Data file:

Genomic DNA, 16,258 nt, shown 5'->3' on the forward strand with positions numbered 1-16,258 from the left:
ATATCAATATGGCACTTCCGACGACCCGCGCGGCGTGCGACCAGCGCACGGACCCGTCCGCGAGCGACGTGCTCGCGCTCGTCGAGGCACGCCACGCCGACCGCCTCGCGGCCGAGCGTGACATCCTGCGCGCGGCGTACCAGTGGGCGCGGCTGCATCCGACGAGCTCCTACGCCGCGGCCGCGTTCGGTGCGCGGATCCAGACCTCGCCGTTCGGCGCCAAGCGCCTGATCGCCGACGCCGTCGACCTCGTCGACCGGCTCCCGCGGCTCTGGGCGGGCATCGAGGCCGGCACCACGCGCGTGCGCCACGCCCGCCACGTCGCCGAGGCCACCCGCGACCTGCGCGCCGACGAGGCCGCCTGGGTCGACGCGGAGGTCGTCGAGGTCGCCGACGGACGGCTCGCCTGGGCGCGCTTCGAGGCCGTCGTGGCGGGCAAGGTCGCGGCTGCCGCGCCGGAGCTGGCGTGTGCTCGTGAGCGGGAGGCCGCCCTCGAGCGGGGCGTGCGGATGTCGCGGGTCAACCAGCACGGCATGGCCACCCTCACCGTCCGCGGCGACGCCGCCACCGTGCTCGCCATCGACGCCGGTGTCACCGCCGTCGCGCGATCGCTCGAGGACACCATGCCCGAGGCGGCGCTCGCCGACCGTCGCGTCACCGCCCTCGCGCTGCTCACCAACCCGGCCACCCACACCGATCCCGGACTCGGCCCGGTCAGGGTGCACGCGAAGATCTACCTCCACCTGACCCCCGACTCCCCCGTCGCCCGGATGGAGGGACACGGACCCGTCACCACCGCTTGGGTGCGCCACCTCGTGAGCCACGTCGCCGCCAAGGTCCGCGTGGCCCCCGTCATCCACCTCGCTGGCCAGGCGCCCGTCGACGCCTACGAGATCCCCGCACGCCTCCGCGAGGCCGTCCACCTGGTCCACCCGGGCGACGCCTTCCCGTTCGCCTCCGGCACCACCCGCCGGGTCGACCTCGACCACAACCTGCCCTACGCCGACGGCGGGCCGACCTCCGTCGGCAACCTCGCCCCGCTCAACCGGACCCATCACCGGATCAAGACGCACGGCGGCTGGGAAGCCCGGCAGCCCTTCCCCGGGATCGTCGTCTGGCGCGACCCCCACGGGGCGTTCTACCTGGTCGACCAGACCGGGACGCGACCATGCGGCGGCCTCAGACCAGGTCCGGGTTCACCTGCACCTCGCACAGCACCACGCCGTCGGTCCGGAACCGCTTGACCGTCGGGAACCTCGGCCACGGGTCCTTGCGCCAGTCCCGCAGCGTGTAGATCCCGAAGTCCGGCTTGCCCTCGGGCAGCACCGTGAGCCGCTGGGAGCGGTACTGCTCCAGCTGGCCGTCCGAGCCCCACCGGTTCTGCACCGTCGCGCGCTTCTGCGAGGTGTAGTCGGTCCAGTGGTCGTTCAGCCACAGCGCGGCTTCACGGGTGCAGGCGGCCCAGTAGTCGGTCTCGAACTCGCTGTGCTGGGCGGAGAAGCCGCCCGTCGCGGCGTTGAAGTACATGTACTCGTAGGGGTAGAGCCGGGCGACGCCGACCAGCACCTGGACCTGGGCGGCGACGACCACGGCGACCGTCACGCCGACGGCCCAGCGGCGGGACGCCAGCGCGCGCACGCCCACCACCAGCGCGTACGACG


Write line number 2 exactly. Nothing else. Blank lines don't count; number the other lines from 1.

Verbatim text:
ATATCAATATGGCACTTCCGACGACCCGCGCGGCGTGCGACCAGCGCACGGACCCGTCCGCGAGCGACGTGCTCGCGCTCGTCGAGGCACGCCACGCCGACCGCCTCGCGGCCGAGCGTGACATCCTGCGCGCGGCGTACCAGTGGGCGCGGCTGCATCCGACGAGCTCCTACGCCGCGGCCGCGTTCGGTGCGCGGATCCAGACCTCGCCGTTCGGCGCCAAGCGCCTGATCGCCGACGCCGTCGACCTCGTCGACCGGCTCCCGCGGCTCTGGGCGGGCATCGAGGCCGGCACCACGCGCGTGCGCCACGCCCGCCACGTCGCCGAGGCCACCCGCGACCTGCGCGCCGACGAGGCCGCCTGGGTCGACGCGGAGGTCGTCGAGGTCGCCGACGGACGGCTCGCCTGGGCGCGCTTCGAGGCCGTCGTGGCGGGCAAGGTCGCGGCTGCCGCGCCGGAGCTGGCGTGTGCTCGTGAGCGGGAGGCCGCCCTCGAGCGGGGCGTGCGGATGTCGCGGGTCAACCAGCACGGCATGGCCACCCTCACCGTCCGCGGCGACGCCGCCACCGTGCTCGCCATCGACGCCGGTGTCACCGCCGTCGCGCGATCGCTCGAGGACACCATGCCCGAGGCGGCGCTCGCCGACCGTCGCGTCACCGCCCTCGCGCTGCTCACCAACCCGGCCACCCACACCGATCCCGGACTCGGCCCGGTCAGGGTGCACGCGAAGATCTACCTCCACCTGACCCCCGACTCCCCCGTCGCCCGGATGGAGGGACACGGACCCGTCACCACCGCTTGGGTGCGCCACCTCGTGAGCCACGTCGCCGCCAAGGTCCGCGTGGCCCCCGTCATCCACCTCGCTGGCCAGGCGCCCGTCGACGCCTACGAGATCCCCGCACGCCTCCGCGAGGCCGTCCACCTGGTCCACCCGGGCGACGCCTTCCCGTTCGCCTCCGGCACCACCCGCCGGGTCGACCTCGACCACAACCTGCCCTACGCCGACGGCGGGCCGACCTCCGTCGGCAACCTCGCCCCGCTCAACCGGACCCATCACCGGATCAAGACGCACGGCGGCTGGGAAGCCCGGCAGCCCTTCCCCGGGATCGTCGTCTGGCGCGACCCCCACGGGGCGTTCTACCTGGTCGACCAGACCGGGACGCGACCATGCGGCGGCCTCAGACCAGGTCCGGGTTCACCTGCACCTCGCACAGCACCACGCCGTCGGTCCGGAACCGCTTGACCGTCGGGAACCTCGGCCACGGGTCCTTGCGCCAGTCCCGCAGCGTGTAGATCCCGAAGTCCGGCTTGCCCTCGGGCAGCACCGTGAGCCGCTGGGAGCGGTACTGCTCCAGCTGGCCGTCCGAGCCCCACCGGTTCTGCACCGTCGCGCGCTTCTGCGAGGTGTAGTCGGTCCAGTGGTCGTTCAGCCACAGCGCGGCTTCACGGGTGCAGGCGGCCCAGTAGTCGGTCTCGAACTCGCTGTGCTGGGCGGAGAAGCCGCCCGTCGCGGCGTTGAAGTACATGTACTCGTAGGGGTAGAGCCGGGCGACGCCGACCAGCACCTGGACCTGGGCGGCGACGACCACGGCGACCGTCACGCCGACGGCCCAGCGGCGGGACGCCAGCGCGCGCACGCCCACCACCAGCGCGTACGACG